Original Lock, nails and screws...

             Original Tin Can Weights

this is an early dial without false plate

Polished and blued hands...

Nicely restored movement, Arched plate, polished....Just look at the lifting levers and count rack...and it's 205 years old...

Beautiful Signature


Should you have any interest in this fine work of art please don't hesitate to contact me....

This is such a beautiful "High Style" tall clock

 The case is constructed of flamed and straight grained mahogany. A well proportioned case which sits on straight bracket feet which is topped by a thin mahogany molding. The base is flamed mahogany surrounded by straight grained mahogany veneer. The waist is of straight grained mahogany, smooth turned quarter columns with brass capitals and birds eye maple veneer. The waist door is solid mahogany with birds eye maple veneer surround by straight grained mahogany. The lock is original with key. The bonnet is of the arched type, with smooth columns and brass capitals, beautiful fanned pierced fret work with three brass ball spiked finials that sit atop three smooth plinths and two rectanguler site glasses to view the movement.  The beautiful hand painted dial is original and is signed F. Wingate, Augusta, Maine, No. 264. It features a hot dog calender, original blued hands and second bit.The movement is a brass, arched plate, 8 day, time and strike with a brass faced pendulum and steel rod. It is powered by 2 tin can weights...

Frederick B. Wingate was born in Haverhill Massachusetts,on January 11, 1782. He moved to Augusta Maine in 1804. He was a clockmaker and set up his clockmaking business in a small building which stood opposite the lot on which the Franklin House was afterwards built. The first clock he sold was purchased by Ezekiel Page. Mr. Page had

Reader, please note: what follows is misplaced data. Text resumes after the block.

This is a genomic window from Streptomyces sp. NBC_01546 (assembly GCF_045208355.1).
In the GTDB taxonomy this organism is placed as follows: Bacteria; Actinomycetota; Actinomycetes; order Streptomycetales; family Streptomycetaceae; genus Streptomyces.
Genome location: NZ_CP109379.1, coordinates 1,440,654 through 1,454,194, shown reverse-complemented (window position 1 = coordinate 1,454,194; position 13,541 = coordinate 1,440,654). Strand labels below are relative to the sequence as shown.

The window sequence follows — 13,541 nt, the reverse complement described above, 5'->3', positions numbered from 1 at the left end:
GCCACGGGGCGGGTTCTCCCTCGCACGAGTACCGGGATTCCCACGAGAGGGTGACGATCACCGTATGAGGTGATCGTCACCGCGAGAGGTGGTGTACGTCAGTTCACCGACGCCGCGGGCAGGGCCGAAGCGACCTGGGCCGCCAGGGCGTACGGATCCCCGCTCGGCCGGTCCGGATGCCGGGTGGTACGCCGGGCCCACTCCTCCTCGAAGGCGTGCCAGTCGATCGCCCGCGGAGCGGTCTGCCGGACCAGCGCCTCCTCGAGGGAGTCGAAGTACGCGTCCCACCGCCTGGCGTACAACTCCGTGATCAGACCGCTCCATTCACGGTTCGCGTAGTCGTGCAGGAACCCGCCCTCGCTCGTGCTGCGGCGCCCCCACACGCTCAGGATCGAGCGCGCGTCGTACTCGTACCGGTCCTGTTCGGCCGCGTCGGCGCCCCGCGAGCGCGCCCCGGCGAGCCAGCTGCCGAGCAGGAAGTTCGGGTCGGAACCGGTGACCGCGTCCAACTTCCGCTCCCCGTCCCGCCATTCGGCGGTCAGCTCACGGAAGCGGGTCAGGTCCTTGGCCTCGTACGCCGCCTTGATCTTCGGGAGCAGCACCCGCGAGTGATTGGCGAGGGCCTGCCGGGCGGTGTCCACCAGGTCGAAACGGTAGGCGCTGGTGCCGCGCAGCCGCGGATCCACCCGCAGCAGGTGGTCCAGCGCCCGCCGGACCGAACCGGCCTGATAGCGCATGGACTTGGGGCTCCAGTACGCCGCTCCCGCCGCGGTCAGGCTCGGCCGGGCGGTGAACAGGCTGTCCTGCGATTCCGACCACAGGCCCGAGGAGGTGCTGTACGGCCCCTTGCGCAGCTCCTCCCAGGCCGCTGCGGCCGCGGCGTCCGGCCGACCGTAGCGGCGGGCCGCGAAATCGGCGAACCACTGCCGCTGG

not had a clock before and neither had anyone else in his family. The story goes that as part of the purchase, Frederick promised that he would call weekly at the Page house to wind and  care for the clock, until someone in the family had learned how to take care of it. The offer was accepted. The clock now made and set up was visited weekly. The young clockmaker looked forward to the weekly visits. It seems that it was not the clock he was interested in, but Mr. Pages daughter, Hanna, whom he was teaching to care for the clock. They were married January 12, 1806, in Augusta. Wingate is supposed to have said that his first bargain was the best he ever made. He had seven Children. He died in Augusta, November 16, 1864. He was known for and to have made tall clocks and New Hampshire style mirror clocks. There is an example of the latter at Old Sturbridge Village. This was a talented and intelegent clockmaker. He also, early on had an apprentice, his name was Benjamin Swan, who had followed him from Haverhill, Massachusetts, to Augusta. Swan also became another well known clockmaker. It is not known to whom Frederick had learned his clockmaking from. He had an older brother Paine, who was also a clockmaker and we could assume he may have learned his craft from him....

      Frederick wingate


           maine ca.1810